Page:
The Environmental Protection Agency (EPA) has granted a specific exemption to the Virginia Department of Agriculture and Consumer Services (VDACS) to allow the sale of the insecticide Dinotefuran for limited agricultural use on apples and peaches to combat the outbreak of the brown marmorated stink bug, according to Rep. Frank Wolf (VA-10).
Facing potentially devastating economic damage from the stink bug invasion across the region, the Commonwealth of Virginia requested a temporary exemption under provisions of section 18 of the Federal Insecticide, Fungicide and Rodenticide Act for the regulated use of Dinotefuran.
Dinotefuran is an insecticide already regulated for commercial pesticide control for some other agricultural products, including melons and grapes. The EPA exemption effective through October 15 would allow farmers and growers in Virginia and elsewhere in the region to also use this product for stink bug control on stone and pome fruit. As part of the exemption, the EPA issued guidelines for the use of the product to mitigate unintended consequences, including its toxicity to honey bees.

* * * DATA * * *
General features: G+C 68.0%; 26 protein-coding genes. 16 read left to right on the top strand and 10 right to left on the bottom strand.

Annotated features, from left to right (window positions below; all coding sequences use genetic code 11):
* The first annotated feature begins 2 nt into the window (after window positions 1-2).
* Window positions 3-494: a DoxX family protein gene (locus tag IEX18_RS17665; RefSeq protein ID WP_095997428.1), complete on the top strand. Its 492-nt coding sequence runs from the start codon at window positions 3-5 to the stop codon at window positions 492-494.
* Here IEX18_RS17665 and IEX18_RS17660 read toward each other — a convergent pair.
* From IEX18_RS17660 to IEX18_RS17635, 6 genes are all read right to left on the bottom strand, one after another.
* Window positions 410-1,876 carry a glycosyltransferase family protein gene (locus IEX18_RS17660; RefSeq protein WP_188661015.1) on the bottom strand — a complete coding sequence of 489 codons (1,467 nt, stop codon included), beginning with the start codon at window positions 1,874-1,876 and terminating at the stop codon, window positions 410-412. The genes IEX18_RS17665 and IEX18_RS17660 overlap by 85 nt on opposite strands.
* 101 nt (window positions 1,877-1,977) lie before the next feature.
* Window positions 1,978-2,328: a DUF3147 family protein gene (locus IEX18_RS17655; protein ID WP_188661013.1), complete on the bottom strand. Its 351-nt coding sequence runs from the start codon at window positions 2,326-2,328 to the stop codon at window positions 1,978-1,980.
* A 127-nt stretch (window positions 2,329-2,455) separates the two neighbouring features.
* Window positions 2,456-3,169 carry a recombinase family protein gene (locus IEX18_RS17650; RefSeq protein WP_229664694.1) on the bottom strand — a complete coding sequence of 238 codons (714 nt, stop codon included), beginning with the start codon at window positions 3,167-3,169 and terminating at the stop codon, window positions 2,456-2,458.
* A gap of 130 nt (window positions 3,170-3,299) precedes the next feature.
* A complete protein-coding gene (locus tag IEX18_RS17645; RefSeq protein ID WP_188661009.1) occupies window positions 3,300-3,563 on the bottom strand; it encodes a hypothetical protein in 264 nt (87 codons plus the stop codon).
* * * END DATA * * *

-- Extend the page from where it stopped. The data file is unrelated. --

Virginia agricultural officials will continue to assess the effectiveness of Dinotefuran in controlling stink bugs and its impact on the ecosystem and work with the EPA and the U.S. Department of Agriculture (USDA) in considering additional solutions.
Rep. Wolf has been leading the charge to find a permanent solution to combat stink bugs after talking with local farmers and growers about the major crop losses from the bug.
“I commend the EPA for moving quickly to allow Virginia a temporary exemption to regulate the use of this insecticide while efforts continue on a permanent fix,” Wolf said.
Wolf also recognized the Virginia Department of Agriculture for pushing for the exemption. Virginia placed the EPA request on behalf of Maryland, West Virginia, Pennsylvania, New Jersey and Delaware.
Wolf held a briefing for farmers and growers in April with agriculture researchers, including Dr. Christopher Bergh, a Virginia Tech associate professor of entomology at the Alson H. Smith Jr. Agricultural Research and Extension Center in Winchester. Wolf applauded Bergh’s efforts in working with VDACS to gain approval for use of Dinotefuran to assist with managing the stink bug.
Wolf included language in the FY 2012 agriculture appropriations bill now working its way through Congress that would make the stink bug outbreak a top priority of the USDA. The measure, passed by the House, awaits consideration by the Senate.